BUFFALO, N.Y. — The sounds of the last desperate minutes in the cockpit aboard Flight 3407 could be clues to the cause of a crash that came violently and suddenly, with the doomed plane dropping steeply and pitching and rolling like a rollercoaster.
Investigators in Washington and Buffalo huddled Sunday at the start of an in-depth study of the plane’s voice cockpit and voice data recorders. Hours later, National Transportation Safety Board member Steve Chealander released facts illustrating how the Continental Connection flight disappeared from radar late Thursday, plunging into a house and killing 50 people.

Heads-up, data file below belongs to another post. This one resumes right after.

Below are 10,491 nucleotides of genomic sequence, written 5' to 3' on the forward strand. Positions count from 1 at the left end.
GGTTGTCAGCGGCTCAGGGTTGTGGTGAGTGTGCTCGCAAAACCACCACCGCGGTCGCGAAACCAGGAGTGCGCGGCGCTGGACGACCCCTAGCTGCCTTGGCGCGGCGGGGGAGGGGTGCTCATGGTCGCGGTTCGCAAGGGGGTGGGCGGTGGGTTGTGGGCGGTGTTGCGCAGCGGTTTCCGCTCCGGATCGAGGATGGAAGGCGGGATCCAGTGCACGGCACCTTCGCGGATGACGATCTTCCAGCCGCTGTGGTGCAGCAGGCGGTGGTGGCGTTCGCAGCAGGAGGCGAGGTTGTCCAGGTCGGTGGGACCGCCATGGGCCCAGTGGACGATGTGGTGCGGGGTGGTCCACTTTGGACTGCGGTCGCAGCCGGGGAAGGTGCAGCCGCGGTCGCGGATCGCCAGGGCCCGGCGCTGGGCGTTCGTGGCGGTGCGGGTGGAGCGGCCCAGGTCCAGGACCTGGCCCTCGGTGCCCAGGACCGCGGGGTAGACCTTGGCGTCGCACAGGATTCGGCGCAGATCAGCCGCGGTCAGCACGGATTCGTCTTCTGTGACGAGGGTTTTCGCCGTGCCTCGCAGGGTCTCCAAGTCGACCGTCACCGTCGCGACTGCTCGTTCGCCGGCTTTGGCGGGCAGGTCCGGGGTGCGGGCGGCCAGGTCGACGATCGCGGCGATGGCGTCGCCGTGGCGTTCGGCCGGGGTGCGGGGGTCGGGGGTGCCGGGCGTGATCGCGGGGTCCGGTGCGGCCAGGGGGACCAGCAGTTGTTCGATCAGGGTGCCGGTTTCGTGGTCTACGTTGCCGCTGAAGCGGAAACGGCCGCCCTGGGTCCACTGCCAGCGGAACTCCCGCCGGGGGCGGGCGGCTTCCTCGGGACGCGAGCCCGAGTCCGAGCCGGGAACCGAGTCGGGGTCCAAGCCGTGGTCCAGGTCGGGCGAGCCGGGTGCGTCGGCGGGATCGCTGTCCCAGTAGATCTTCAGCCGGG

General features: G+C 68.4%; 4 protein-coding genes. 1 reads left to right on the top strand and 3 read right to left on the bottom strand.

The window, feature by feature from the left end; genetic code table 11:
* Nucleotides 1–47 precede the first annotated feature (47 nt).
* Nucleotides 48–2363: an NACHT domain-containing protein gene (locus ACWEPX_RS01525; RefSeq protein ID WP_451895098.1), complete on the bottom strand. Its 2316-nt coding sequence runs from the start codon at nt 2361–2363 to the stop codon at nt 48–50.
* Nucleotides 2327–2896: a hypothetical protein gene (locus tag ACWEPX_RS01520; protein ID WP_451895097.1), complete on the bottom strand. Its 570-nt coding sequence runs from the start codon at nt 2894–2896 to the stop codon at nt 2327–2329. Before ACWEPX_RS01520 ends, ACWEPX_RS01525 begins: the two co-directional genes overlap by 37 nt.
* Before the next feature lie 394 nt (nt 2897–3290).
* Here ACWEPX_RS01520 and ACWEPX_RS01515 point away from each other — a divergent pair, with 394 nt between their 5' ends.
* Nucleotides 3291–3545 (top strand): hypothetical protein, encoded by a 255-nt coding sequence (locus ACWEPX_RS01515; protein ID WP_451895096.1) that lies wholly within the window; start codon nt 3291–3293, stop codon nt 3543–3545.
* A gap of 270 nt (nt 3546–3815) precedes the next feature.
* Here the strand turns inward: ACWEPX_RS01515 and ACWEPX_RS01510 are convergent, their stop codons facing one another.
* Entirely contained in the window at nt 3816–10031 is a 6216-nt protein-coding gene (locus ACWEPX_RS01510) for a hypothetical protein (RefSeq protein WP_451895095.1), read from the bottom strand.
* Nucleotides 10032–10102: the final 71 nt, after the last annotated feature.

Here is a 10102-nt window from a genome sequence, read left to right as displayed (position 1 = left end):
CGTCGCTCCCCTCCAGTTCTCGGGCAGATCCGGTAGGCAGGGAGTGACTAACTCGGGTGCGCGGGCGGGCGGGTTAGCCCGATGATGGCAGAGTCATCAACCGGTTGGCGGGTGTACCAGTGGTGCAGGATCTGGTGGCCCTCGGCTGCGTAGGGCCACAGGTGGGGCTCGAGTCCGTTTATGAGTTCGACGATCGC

Chealander said information from the plane’s flight data recorder indicated that the aircraft pitched up at an angle of 31 degrees in its final seconds, then pitched down at 45 degrees.
The plane rolled to the left at 46 degrees, then snapped back to the right at 105 degrees _ 15 degrees beyond vertical.
Chealander said the plane was on autopilot until the “stick shaker” and “stick pusher” kicked in, automatically putting the plane back in the pilot’s hands.